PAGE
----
Academic Integrity

Academic Dishonesty: Academic dishonesty is claiming the work of others as your own. Examples
include copying from another student, using facts, ideas, words or phrases from an un-cited source, or
relying on hidden notes during an examination. Please note that while at times it may be acceptable
to re-use your own work from a prior course to build upon your research, you may only do so with
permission of the instructor.

Plagiarism: All NEC students are required to conform to strict ethical standards. The following list of
instances of plagiarism is taken from the MLA Handbook:

  • you took notes that did not distinguish summary and paraphrase from quotation and then you presented wording from the notes as if it were all your own.
  • while browsing the Web, you copied text and pasted it into your paper without quotation marks or without citing the source.
  • you presented facts without saying where you found them.
  • you repeated or paraphrased someone’s wording without acknowledgement.
  • you took someone’s unique or particularly apt phrase without acknowledgement.
  • you paraphrased someone’s argument or presented someone’s line of thought without acknowledgement.
  • you bought or otherwise acquired a research paper and handed in part or all of it as your own.

The MLA handbook advises the following practices to avoid plagiarism:

  • making a list of the writers and viewpoints you discovered in your research and using this list to double-check the presentation of material in your paper.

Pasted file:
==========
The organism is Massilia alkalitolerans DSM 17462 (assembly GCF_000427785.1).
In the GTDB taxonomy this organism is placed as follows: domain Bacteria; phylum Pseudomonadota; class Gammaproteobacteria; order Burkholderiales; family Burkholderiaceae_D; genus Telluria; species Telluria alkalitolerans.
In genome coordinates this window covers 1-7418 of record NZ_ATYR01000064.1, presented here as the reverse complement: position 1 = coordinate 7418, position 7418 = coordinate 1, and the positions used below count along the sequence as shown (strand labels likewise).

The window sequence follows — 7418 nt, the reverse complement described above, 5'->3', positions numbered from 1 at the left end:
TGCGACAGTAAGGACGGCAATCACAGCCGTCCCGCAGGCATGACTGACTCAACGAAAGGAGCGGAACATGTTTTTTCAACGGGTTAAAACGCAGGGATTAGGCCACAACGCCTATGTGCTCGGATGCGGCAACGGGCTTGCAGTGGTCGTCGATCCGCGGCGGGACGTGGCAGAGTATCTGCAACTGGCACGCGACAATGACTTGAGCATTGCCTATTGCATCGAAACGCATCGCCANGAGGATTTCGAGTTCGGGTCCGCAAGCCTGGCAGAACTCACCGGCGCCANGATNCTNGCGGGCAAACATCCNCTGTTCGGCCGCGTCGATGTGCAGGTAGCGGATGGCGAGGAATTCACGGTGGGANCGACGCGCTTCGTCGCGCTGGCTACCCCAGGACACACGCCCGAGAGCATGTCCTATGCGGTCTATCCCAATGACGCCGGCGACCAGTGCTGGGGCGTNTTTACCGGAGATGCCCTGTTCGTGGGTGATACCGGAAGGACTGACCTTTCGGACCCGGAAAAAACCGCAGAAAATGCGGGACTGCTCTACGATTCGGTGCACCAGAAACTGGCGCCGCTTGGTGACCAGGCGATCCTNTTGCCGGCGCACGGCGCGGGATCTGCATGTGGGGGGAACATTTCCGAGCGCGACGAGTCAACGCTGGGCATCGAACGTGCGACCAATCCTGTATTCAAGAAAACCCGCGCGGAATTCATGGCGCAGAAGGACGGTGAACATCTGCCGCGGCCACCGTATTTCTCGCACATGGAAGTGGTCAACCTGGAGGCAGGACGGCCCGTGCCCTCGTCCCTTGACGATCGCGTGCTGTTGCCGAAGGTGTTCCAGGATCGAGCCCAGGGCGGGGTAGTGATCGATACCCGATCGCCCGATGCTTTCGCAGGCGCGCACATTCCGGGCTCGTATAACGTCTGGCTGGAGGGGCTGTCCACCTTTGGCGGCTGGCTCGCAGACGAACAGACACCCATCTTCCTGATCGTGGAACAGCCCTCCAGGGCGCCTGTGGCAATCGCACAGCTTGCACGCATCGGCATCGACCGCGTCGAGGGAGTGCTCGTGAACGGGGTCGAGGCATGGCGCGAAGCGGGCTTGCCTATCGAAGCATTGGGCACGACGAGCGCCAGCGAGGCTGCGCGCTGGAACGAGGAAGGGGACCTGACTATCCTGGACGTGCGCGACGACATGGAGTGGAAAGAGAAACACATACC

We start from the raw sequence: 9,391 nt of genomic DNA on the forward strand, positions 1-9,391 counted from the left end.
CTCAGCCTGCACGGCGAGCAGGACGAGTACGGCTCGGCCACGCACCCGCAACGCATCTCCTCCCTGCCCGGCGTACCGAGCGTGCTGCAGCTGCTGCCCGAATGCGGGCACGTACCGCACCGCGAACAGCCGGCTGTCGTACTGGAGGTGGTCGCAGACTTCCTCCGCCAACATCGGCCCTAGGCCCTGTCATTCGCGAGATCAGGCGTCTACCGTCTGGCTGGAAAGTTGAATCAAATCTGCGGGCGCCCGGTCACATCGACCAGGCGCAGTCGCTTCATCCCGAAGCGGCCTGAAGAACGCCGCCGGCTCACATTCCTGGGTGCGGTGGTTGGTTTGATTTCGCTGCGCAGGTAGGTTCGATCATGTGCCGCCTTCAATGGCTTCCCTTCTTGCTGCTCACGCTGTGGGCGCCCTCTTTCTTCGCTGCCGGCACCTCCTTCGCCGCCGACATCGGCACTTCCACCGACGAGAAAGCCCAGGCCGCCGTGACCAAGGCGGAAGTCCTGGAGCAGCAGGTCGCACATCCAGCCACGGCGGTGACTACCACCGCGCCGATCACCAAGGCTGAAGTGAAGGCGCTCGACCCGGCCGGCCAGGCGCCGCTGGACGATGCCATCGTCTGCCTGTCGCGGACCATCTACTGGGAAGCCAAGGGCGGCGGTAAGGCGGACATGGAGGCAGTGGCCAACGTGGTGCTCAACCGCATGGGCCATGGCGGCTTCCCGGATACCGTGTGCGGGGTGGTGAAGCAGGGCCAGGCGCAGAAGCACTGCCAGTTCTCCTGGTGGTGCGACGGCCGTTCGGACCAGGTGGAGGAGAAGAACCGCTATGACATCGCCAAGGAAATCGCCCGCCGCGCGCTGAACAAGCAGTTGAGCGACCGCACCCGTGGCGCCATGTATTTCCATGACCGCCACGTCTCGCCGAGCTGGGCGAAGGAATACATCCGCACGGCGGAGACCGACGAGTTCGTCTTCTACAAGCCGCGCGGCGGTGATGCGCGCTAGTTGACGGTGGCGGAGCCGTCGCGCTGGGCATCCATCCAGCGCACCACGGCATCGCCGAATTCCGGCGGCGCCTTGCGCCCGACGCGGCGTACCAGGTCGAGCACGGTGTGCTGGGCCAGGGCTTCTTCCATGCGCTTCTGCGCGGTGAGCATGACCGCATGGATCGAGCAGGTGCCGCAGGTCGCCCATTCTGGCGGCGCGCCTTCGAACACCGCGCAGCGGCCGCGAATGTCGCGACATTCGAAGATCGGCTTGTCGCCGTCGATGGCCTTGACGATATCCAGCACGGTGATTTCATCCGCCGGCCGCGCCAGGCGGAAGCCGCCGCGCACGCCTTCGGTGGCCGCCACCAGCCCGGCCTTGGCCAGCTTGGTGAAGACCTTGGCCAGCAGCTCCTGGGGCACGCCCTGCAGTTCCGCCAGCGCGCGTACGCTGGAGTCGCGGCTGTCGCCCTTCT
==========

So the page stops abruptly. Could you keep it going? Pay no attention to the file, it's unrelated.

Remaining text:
• keeping the following three categories distinct in your notes: your ideas, your summaries of others’ material, and exact wording you copy.
  • identifying the sources of all material you borrow—exact wording, paraphrases, ideas, arguments, and facts.
  • checking with your instructor when you are uncertain about your use of sources

Also, please note that translating directly from a non-English source without citation is also
considered plagiarism.

A confirmed case of plagiarism may lead to both academic and disciplinary consequences. The professor
will decide the academic consequence: the Conservatory recommends a failing grade on the paper and
in the class.

Every suspected case of plagiarism is reported to the Dean or Senior Associate Dean of Students. The Dean or Senior Associate Dean will make a decision about disciplinary consequences. In addition, the Dean or Associate Dean may
choose to convene a meeting of the Student Disciplinary Committee to review the evidence and determine appropriate consequences, ranging from exoneration to expulsion.